I think this question makes false assumptions that are prevalent at the moment in the WSB rhetoric and echoed in the media. The claim that short squeeze "allows you to blackmail large hedge funds who shorted too hard", is not only sloppy/inaccurate (it can help you win a trade, not "blackmail" anyone?), but the over-the-top valence of the phrasing is indicative of making too much out of what happened. Newbie traders who just "discovered" what a short squeeze is a week ago, are explaining it like it's some genius hack they invented. On the contrary it's a well known, common thing.
Hedge funds are playing football against each other all the time, that's what they are all about. When X finds an angle, like Y and Z are over leveraged in shorts (as one example), X would try this same move on them, and then they'd play chicken on who can move the market. This is business as usual.
Every hedge fund (and individual trader) has different (proprietary) strategies for looking for different kinds of opportunities in the market. A short squeeze is one of many, and certainly there are already many firms that incorporate it into their filters and likely many of them have automated systems to look for those opportunities. So the premise of the question is wrong, there are people looking for this. That's not to say finding someone with a lot of shorts is an automatic good opportunity, further analysis is required (see other answers).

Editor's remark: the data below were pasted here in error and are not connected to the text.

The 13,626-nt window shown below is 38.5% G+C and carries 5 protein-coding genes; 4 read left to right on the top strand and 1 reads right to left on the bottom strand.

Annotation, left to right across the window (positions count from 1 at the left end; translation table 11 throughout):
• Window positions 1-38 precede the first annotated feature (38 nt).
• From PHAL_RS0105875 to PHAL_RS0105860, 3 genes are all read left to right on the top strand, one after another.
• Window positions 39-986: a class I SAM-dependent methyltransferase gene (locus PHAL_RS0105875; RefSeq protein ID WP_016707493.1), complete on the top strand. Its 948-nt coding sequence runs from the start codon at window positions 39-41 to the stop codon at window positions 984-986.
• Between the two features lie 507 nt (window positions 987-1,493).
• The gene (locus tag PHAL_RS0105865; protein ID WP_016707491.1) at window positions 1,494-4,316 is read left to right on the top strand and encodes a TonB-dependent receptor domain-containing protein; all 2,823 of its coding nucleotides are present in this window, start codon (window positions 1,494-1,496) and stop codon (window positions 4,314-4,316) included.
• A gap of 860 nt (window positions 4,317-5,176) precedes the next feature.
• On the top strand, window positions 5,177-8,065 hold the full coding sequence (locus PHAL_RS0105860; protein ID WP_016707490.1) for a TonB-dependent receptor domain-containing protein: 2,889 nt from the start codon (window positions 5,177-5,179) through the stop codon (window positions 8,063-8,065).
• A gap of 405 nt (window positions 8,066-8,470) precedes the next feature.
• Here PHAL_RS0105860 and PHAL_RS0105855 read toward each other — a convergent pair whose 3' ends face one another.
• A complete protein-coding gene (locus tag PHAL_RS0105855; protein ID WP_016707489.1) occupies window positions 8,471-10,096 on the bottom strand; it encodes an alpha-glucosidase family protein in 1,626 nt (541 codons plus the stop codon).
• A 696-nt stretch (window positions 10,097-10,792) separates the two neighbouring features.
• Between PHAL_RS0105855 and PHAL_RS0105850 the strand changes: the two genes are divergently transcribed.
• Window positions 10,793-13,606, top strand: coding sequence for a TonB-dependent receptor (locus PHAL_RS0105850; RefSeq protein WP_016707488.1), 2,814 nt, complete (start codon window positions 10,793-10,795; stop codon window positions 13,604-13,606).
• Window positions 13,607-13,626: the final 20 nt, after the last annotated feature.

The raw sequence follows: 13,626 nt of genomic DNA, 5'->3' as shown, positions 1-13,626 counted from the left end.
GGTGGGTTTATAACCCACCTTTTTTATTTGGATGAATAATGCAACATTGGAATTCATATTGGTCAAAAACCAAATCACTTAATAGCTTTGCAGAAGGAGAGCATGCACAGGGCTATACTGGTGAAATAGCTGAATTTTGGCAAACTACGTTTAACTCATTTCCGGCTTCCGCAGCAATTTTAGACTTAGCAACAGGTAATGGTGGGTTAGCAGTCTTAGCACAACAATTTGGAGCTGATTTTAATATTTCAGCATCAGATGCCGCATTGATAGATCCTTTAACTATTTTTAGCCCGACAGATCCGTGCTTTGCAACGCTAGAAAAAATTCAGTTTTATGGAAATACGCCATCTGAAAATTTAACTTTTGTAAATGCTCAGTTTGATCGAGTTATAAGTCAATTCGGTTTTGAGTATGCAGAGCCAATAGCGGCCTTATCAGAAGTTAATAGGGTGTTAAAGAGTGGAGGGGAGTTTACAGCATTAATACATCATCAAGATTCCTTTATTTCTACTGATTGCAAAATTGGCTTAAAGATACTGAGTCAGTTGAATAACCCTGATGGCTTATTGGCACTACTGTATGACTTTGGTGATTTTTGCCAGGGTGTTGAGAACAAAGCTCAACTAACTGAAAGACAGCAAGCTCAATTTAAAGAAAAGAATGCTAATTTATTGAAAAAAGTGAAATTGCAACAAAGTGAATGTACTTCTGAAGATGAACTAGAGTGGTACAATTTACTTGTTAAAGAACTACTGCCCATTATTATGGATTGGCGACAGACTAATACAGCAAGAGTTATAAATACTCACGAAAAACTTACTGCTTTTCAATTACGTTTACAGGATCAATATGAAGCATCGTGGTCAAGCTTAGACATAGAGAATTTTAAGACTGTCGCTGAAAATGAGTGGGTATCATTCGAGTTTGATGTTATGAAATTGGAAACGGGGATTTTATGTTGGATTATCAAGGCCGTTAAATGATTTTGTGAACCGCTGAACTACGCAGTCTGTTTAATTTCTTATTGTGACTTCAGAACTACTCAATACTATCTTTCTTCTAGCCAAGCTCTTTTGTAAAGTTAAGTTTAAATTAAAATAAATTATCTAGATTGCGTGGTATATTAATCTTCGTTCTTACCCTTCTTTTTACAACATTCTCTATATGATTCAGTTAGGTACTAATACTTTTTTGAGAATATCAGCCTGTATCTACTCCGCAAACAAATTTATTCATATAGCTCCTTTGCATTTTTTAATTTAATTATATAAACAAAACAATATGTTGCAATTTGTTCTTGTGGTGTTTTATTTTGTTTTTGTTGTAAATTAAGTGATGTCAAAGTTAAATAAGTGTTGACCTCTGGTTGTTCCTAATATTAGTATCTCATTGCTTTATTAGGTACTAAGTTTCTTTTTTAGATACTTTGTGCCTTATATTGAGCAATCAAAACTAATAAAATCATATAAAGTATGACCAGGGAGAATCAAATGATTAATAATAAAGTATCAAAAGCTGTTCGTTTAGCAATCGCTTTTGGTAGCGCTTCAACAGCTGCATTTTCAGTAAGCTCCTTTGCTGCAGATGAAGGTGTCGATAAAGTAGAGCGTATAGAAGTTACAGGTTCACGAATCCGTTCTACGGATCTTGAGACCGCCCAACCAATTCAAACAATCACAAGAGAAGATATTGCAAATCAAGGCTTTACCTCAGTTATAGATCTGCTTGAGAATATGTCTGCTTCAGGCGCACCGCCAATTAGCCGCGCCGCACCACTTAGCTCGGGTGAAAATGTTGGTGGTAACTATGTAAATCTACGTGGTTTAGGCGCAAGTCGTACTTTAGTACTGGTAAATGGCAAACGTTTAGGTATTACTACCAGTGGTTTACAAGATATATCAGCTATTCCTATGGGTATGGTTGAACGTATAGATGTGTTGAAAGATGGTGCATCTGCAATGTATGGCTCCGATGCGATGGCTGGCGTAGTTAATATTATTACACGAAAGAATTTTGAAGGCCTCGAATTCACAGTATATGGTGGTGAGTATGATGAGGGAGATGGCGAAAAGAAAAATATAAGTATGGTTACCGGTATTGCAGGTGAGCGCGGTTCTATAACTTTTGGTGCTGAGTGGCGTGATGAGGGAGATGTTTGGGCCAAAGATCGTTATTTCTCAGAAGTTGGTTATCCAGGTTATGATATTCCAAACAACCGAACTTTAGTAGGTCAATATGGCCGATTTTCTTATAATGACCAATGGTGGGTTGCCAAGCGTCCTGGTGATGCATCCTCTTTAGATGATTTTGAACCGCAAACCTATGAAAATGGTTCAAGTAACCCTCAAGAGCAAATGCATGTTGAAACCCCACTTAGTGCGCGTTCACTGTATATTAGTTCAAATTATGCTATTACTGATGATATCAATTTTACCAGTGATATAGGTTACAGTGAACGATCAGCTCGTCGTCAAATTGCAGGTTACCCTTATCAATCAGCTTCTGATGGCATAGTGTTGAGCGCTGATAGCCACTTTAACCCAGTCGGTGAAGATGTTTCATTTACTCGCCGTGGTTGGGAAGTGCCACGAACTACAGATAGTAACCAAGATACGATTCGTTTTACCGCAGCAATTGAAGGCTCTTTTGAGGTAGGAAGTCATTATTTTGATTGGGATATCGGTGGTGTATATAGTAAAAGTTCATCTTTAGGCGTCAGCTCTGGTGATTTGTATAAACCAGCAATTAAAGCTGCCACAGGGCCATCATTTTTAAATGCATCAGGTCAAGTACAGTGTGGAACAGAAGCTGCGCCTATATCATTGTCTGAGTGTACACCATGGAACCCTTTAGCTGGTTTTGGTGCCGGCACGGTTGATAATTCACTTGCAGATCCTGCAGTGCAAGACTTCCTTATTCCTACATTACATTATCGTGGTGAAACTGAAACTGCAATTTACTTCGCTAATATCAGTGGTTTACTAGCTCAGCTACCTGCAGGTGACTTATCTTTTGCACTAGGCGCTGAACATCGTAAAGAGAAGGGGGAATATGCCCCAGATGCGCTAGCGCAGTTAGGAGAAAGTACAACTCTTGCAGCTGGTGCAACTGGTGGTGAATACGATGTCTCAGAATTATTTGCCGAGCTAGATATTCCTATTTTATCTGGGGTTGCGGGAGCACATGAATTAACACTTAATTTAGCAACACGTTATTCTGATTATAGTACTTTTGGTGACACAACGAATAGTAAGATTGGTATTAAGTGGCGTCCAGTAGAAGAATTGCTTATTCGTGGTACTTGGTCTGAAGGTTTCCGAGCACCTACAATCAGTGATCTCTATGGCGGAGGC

So there is nothing new or unique about this, despite how cool WSB people feel for participating in it. The only difference here is the "new hedgefund" WSB is chaotic neutral, and the rules of engagement (of stock chicken) are thrown out of wack. For example normally players in an instrument know who is interested in that instrument and how deep their pockets are, who they are playing against. They are not expecting a herd of retailers willing to endlessly buy something with no exit strategy. There is always irrational money but usually it is not coordinated and lost in signal/noise. They are expecting to play against rational agents who have an interest in protecting their capital and thus expect their opponents to play in predictable ways that allow for situational analysis. But the people buying this are (excuse the analogy) basically financial suicide bombers, most of them will lose what they put in buying higher and higher at prices that are over inflated (because they themselves are deliberately over inflating it). While a handful who bought in early and take profit early will make a killing, the rest will lose what they put in. And at least on the surface of their rhetoric, they are fine with losing their money (to early WSB people and hedgefunds B-Z) if it means hurting hedgefund A. Even still, as odd of a situation as that is, there's an adage for it: "the market can remain irrational longer than you can stay solvent". This was hedgefund A's mistake, believing that they could handle what they assumed would be a small amount of irrational money, and underestimating how much capital would come from viral memes on reddit, they doubled down, and lost.